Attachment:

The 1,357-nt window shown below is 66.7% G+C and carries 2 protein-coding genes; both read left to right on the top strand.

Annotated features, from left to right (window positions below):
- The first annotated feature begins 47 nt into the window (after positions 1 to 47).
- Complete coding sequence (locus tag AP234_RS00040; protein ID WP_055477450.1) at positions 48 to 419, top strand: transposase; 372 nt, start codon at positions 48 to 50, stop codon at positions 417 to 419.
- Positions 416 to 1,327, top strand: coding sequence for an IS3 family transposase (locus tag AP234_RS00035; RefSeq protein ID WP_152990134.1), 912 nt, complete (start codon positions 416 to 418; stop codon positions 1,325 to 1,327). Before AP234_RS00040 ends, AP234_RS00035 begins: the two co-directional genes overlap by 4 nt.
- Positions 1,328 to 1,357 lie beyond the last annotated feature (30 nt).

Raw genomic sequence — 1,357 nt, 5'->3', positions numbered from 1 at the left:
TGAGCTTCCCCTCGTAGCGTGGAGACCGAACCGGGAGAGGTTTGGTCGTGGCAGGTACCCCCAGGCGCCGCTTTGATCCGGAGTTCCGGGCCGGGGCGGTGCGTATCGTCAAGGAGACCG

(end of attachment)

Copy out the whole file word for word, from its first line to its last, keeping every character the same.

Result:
The 1,357-nt window shown below is 66.7% G+C and carries 2 protein-coding genes; both read left to right on the top strand.

Annotated features, from left to right (window positions below):
- The first annotated feature begins 47 nt into the window (after positions 1 to 47).
- Complete coding sequence (locus tag AP234_RS00040; protein ID WP_055477450.1) at positions 48 to 419, top strand: transposase; 372 nt, start codon at positions 48 to 50, stop codon at positions 417 to 419.
- Positions 416 to 1,327, top strand: coding sequence for an IS3 family transposase (locus tag AP234_RS00035; RefSeq protein ID WP_152990134.1), 912 nt, complete (start codon positions 416 to 418; stop codon positions 1,325 to 1,327). Before AP234_RS00040 ends, AP234_RS00035 begins: the two co-directional genes overlap by 4 nt.
- Positions 1,328 to 1,357 lie beyond the last annotated feature (30 nt).

Raw genomic sequence — 1,357 nt, 5'->3', positions numbered from 1 at the left:
TGAGCTTCCCCTCGTAGCGTGGAGACCGAACCGGGAGAGGTTTGGTCGTGGCAGGTACCCCCAGGCGCCGCTTTGATCCGGAGTTCCGGGCCGGGGCGGTGCGTATCGTCAAGGAGACCG